Brent Chapman: December 2005 Archives

LOPSA board member Trey Harris has posted an excellent message outlining his thoughts on effective organization and scheduling for groups of sysadmins in a high-interrupt, high-profile, high-availability environment (Amazon, Google, etc.).

Trey's message was part of a very interesting discussion taking place on the LOPSA "discuss" mailing list regarding "interruptions coverage" for sysadmins. The basic question under discussion is, given that much of system administration work is by nature interrupt-driven, how can an organization best shield some of its sysadmins' time from these interrupts, so that the sysadmins can get long-term work done (and maintain their own sanity!)? To read the whole thread, search for "Interruptions coverage" in the list's archive.

I think that this discussion (and Trey's contribution in particular) is an excellent example of the sort of thoughtful discussions from experienced professionals which you can expect from LOPSA, which is why I'm encouraging everyone involved with system administration to join and support this important new organization.

USENIX has made available an audio recording (in MP3 format) of the Incident Command for IT: What We Can Learn from the Fire Department invited talk (Adobe Acrobat PDF format) that I did at the 2005 LISA conference a couple of weeks ago. You'll want to skip past approximately the first 3 minutes (2 minutes, 56 seconds, to be exact) of the recording, which are silence and administrivia announcements from before the start of the presentation; it would have been nice if USENIX had edited that out, but they didn't.

I'm back home today after two weeks on the road, and it's good to be home. The first week, I was in San Diego for the annual USENIX LISA conference (where LOPSA was a major topic of discussion), then I was home just long enough to do laundry and repack before heading out to New York City for the Interop conference and exhibition (where I was helping Splunk showcase their product in the InteropNet NOC).

LISA and LOPSA

At LISA, I participated in the Social Technologies and Advanced Technologies Workshops (small, day-long discussions among senior practitioners who are especially interested in a particular topic), gave an invited talk on Incident Command for IT: What We Can Learn from the Fire Department (Adobe Acrobat PDF version), and chaired a Birds of a Feather session on network automation.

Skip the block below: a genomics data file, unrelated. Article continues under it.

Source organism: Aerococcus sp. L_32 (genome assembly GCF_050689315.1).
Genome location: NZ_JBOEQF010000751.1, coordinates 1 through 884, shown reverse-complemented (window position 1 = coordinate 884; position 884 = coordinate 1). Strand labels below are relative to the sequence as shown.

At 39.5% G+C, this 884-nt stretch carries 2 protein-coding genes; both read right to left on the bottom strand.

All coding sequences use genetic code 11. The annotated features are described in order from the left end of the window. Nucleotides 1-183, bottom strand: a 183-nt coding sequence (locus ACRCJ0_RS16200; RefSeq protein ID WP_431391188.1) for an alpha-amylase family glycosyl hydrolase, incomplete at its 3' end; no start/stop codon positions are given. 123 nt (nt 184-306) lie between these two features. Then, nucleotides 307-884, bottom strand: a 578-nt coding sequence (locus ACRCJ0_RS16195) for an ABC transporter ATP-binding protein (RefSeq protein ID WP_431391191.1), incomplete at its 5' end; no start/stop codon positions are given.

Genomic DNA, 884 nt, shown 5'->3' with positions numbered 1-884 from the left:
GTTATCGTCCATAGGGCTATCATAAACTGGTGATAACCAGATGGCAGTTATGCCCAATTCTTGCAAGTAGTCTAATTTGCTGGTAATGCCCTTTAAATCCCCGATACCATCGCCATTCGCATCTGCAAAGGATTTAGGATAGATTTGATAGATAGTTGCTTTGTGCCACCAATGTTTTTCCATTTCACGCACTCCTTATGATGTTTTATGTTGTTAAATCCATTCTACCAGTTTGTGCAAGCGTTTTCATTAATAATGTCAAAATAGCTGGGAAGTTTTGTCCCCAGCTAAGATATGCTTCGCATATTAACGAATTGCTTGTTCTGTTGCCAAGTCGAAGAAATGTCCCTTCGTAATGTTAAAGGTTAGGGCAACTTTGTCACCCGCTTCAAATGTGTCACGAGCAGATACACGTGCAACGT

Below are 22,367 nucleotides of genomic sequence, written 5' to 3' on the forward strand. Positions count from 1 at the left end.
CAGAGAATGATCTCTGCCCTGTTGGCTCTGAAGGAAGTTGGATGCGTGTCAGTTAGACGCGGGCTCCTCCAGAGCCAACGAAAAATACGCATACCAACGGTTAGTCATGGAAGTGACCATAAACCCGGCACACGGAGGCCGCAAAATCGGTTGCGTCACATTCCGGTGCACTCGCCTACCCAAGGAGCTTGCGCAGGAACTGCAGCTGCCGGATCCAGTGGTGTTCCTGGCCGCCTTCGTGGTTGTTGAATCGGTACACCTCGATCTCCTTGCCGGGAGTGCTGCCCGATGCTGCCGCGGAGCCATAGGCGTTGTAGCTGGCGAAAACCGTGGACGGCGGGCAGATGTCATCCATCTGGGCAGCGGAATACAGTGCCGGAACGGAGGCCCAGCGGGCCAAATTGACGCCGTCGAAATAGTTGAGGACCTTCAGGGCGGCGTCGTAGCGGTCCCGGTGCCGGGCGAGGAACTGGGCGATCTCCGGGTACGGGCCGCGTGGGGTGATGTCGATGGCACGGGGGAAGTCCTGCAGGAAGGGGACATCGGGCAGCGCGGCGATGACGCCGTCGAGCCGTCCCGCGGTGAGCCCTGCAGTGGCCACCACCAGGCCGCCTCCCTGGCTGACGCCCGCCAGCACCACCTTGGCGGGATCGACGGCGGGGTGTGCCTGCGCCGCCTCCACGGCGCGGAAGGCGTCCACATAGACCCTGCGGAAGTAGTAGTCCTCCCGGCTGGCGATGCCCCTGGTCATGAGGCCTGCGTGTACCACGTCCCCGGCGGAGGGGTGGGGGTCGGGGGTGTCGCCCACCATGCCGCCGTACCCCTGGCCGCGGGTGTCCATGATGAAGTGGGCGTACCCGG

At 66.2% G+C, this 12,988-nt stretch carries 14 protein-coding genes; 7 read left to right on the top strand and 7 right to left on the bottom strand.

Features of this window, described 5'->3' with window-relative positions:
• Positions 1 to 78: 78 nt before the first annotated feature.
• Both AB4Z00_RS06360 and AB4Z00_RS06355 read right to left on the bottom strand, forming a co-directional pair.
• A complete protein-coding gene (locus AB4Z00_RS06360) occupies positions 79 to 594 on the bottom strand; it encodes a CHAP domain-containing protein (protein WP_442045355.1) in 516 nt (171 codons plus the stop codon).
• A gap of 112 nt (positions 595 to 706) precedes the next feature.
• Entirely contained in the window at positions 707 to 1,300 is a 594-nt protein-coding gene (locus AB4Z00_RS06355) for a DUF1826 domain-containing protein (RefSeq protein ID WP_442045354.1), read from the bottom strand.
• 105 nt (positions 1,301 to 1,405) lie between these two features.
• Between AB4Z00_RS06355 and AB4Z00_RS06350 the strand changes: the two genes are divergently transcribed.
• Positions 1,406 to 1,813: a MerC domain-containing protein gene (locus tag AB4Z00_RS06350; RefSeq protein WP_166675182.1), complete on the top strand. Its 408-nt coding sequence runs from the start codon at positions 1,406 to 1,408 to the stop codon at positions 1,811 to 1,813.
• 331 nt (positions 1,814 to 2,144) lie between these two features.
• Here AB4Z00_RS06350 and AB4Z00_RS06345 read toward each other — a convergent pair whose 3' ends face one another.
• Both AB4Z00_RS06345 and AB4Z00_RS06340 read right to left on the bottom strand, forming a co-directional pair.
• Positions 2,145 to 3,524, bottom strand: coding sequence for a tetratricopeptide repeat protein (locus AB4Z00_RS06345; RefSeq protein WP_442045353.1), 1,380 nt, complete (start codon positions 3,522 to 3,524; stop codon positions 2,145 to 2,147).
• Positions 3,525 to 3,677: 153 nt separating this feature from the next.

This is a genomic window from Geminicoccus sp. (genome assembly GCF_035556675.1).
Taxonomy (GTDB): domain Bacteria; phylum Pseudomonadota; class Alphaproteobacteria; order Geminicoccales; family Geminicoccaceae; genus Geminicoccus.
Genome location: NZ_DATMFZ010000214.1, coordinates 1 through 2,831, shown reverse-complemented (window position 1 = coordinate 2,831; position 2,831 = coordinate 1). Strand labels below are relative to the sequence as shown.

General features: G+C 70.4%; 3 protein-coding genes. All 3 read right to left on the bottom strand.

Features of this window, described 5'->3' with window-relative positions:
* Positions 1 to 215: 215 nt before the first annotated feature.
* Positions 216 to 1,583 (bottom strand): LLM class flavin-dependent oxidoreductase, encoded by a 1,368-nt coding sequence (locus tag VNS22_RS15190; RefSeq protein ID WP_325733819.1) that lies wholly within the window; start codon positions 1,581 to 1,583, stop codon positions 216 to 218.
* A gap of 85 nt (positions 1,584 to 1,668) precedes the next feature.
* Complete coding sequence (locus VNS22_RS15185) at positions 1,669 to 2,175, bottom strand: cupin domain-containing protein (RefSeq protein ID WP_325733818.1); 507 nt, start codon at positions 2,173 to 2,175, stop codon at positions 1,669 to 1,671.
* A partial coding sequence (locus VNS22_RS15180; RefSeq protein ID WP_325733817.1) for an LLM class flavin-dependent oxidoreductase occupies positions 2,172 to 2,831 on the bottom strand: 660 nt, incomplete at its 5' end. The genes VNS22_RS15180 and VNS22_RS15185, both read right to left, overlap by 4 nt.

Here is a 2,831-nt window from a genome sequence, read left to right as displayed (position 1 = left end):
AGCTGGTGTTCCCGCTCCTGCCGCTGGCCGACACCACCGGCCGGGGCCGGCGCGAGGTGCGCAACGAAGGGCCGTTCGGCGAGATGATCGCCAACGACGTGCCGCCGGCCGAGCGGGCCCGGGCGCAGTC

Much of the "hallway track" discussion at LISA, of course, was about the implosion of SAGE and subsequent formation of LOPSA, the League of Professional System Administrators. I think that LOPSA has a chance to become a world-class organization, but the first year or so are going to be critical, and it isn't going to happen if everybody takes a "wait and see" attitude. What's going to matter most are money and membership numbers. To try and make sure LOPSA reaches critical mass, I've joined as a Platinum Individual Sponsor, and I encourage others to join/donate/volunteer as they are able.

Interop and Splunk

At Interop, I was working in the NOC for the InteropNet show network, helping Splunk showcase their product. Splunk's product is a really powerful troubleshooting tool for interactively working your way through huge volumes of any sort of text-based system logs (syslog, SNMP traps, whatever). It is designed as a tool for use by smart people who understand what the log messages mean, if only they could wade through the flood; the software doesn't try to understand the messages itself, just makes it easier for a system/network/security administrator to navigate through the flood of messages and find the needle in the haystack. There's a very powerful free version of their software (the paid version adds various features, but the free version is fully functional by itself) available from the Splunk web site; check it out!

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This page is a archive of recent entries written by Brent Chapman in December 2005.

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